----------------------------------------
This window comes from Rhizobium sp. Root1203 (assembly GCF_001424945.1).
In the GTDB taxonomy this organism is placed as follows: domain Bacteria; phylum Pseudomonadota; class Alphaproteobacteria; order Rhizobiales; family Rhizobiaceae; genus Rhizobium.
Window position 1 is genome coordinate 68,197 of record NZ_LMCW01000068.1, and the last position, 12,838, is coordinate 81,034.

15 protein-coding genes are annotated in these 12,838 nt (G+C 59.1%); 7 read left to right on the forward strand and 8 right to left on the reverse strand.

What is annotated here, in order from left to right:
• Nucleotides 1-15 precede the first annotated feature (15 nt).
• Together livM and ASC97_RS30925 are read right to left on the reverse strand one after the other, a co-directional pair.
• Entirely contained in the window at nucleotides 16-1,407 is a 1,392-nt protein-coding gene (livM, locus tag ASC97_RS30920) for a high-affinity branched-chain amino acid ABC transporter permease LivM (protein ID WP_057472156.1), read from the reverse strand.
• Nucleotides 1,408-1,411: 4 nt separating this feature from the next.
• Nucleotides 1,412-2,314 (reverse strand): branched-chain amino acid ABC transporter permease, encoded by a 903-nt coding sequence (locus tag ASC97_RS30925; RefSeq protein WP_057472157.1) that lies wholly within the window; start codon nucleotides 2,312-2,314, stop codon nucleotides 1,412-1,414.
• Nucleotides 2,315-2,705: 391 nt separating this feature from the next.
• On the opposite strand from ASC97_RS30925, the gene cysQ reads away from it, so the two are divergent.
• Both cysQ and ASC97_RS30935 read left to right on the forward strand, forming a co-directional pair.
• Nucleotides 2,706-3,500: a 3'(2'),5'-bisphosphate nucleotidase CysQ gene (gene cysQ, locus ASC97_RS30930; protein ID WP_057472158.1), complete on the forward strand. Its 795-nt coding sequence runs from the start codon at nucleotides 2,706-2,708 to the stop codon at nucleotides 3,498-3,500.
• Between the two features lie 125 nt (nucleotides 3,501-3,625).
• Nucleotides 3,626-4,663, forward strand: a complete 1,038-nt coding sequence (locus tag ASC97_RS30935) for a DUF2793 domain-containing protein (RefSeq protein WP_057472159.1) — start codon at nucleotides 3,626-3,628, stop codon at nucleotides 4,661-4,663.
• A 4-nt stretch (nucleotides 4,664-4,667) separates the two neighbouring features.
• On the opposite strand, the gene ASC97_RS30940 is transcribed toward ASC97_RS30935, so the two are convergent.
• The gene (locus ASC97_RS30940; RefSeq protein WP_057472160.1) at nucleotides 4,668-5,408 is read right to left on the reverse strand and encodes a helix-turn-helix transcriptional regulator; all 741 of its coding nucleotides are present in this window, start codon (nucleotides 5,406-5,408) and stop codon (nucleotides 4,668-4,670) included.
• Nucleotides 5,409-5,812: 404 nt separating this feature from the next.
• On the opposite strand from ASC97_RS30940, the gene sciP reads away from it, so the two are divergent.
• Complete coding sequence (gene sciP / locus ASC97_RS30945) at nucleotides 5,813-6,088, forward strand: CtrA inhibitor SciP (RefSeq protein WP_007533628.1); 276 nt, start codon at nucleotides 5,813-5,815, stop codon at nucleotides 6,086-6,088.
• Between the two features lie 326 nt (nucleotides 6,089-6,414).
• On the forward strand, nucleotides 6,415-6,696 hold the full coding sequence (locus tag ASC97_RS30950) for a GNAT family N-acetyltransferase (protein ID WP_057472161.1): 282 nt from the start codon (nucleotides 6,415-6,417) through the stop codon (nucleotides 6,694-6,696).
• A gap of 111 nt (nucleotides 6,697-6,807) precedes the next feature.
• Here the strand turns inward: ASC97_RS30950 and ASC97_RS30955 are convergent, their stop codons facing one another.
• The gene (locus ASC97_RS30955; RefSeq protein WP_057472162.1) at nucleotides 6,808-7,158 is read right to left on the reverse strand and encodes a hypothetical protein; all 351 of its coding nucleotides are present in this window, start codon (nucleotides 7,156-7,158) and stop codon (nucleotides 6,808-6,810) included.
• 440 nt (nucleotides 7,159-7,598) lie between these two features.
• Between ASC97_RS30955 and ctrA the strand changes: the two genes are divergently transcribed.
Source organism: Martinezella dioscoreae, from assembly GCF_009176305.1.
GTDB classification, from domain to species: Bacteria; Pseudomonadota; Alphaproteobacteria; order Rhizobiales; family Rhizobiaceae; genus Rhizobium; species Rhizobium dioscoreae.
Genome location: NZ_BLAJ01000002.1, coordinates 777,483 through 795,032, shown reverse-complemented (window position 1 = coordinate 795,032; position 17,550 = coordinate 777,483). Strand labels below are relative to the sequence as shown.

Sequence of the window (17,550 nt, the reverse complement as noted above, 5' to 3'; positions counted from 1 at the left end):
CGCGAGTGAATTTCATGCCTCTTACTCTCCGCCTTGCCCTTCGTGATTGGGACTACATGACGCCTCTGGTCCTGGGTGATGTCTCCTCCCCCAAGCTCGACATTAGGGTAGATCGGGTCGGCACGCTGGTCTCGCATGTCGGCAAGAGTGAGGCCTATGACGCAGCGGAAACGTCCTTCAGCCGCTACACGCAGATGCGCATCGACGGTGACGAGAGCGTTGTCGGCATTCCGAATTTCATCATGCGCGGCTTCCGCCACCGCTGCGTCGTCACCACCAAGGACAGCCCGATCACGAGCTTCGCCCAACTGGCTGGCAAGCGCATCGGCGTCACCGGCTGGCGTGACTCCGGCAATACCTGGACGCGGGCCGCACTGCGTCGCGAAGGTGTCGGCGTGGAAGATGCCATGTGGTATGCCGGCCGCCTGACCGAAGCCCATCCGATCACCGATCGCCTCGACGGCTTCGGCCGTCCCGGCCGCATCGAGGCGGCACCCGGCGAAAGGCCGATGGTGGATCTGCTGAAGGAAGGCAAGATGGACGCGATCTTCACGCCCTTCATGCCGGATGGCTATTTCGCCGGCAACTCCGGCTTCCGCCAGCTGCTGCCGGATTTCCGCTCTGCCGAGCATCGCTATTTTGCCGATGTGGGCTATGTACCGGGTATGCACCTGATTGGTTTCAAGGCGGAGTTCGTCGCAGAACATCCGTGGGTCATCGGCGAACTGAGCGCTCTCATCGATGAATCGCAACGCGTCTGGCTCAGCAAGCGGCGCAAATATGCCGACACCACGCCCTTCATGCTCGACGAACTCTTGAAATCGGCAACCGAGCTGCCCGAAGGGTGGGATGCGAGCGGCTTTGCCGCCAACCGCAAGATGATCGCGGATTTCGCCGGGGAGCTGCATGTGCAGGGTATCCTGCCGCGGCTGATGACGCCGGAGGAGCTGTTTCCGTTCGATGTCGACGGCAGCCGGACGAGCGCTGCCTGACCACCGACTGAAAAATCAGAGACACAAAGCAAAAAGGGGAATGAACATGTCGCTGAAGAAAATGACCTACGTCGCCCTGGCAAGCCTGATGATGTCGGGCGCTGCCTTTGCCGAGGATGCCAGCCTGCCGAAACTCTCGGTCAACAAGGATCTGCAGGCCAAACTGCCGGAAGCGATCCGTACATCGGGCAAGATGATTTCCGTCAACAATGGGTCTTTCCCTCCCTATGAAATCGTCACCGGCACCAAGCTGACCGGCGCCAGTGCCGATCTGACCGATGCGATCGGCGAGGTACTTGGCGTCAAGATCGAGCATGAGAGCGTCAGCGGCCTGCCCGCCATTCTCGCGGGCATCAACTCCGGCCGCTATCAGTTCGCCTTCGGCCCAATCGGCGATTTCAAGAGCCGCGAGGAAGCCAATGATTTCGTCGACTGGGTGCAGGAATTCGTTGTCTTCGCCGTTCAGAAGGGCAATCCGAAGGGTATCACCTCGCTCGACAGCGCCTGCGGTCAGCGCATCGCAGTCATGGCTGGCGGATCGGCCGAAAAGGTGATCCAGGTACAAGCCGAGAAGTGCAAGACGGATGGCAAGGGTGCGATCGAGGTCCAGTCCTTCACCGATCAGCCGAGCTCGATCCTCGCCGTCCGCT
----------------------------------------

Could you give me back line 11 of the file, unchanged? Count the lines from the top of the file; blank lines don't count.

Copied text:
• Nucleotides 2,315-2,705: 391 nt separating this feature from the next.